Bad Habits Or Bad Training?

Changing the Way You View Horse Problems

By David Shoe


When a horse rears we have a dangerous situation. The good news is that solutions do exist and we can teach the horse the correct response, once we understand the horse and the source of “Bad Habits”.

 

How many people have seen a horse exhibit a “Bad Habit”? The answer is you all have. Do horses come into the world with bad habits? The answer is no. Horses come into the world to be a horse. They run, eat, reproduce, and sleep. They are members of their own society, the herd. Since we have observed horses with “Bad Habits” and we can agree they are not born with bad habits, then we might assume they learned these unacceptable behaviors. Unfortunately, that’s not totally correct either. The truth is the horse was never trained properly and these “Bad Habits” occur as a result of asking the horse to accept unnatural things and provide unnatural responses. The good news is solutions do exist and you can teach your horse the correct response, once you understand your horse and the source of “Bad Habits”.

Bad habits are actually manifestations of inadequate training. To discover where the true problem exists you need to dissect the issue and take it back to the most basic root. If you peel back the layers you will discover your horse was never taught some of the most basic and important cues. Remember a cue can be whatever you want. It could be as simple and light as shifting in the saddle or it can be audible. Once you have determined what type of cue will be most effective, you will use it every time to gain a desired response.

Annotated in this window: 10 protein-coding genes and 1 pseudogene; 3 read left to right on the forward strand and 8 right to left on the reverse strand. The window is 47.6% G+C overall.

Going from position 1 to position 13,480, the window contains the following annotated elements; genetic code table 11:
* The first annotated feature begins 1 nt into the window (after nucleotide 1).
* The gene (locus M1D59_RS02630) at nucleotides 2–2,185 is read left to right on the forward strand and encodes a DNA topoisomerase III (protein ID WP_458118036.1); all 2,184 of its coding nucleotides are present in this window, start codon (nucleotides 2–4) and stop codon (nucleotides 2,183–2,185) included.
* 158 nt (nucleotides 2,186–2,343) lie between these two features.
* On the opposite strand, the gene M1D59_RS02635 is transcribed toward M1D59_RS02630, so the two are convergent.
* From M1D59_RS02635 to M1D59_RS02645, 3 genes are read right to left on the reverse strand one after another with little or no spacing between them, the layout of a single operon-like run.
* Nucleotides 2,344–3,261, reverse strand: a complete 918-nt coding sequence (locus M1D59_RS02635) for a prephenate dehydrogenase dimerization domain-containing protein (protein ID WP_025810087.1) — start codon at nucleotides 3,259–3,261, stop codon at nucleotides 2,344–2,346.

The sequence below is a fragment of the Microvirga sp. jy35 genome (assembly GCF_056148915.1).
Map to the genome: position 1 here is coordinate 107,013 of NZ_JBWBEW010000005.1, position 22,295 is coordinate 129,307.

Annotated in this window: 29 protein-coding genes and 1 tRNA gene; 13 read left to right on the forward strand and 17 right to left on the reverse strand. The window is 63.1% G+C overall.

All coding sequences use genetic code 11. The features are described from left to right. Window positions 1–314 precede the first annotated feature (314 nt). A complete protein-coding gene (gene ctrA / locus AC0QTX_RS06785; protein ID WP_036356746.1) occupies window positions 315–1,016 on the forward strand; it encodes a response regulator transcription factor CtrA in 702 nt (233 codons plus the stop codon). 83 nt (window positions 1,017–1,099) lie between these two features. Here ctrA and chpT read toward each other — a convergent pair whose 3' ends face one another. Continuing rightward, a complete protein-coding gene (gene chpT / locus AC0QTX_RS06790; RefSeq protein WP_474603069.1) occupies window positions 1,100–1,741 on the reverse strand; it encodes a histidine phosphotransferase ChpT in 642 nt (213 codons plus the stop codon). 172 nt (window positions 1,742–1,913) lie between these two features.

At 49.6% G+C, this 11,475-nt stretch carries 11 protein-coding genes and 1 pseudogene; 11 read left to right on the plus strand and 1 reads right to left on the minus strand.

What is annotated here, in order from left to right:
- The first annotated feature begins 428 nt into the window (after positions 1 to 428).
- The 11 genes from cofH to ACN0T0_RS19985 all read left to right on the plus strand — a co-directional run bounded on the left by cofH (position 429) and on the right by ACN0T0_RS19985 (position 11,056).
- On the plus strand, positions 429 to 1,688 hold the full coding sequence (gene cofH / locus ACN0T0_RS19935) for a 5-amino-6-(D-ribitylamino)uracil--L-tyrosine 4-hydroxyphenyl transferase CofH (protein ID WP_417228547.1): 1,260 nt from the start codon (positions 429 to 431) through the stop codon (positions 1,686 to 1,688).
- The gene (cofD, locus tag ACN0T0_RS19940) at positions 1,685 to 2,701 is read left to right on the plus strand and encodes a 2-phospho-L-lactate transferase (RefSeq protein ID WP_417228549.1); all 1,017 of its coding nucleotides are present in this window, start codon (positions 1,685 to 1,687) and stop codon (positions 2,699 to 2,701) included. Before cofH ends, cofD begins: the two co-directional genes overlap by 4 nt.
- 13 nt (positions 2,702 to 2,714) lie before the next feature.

The number of “Bad Habits” is too extensive to list, so let’s examine some of the more common ones.

Horses you can’t catch

Horses that rear

Horses that won't load

Horses that won't stand tied.

I want to start with the horse you can’t catch. If you correct this problem / habit in the proper manner you will create a foundation to build on. As enticing as it may be for you and the horse, using feed does not constitute teaching your horse to accept being caught. Treats can be a means to initially maneuver your horse to the area you want. For me that place is the round pen. After I have the horse in the pen I want to teach the horse a cue that will eliminate this problem and begin a building process.

To accomplish this I set a very specific training goal. I want the horse, on cue, to stop, face me, calm down, focus on me and pay attention and I want him to perform this response anywhere and anytime. To achieve this goal I will break it down into the minutest steps and create a training program. The reason for placing so many small steps into the program is the horse will comprehend my request easier. The easier he understands and grasps the request the faster I will reach my training goal.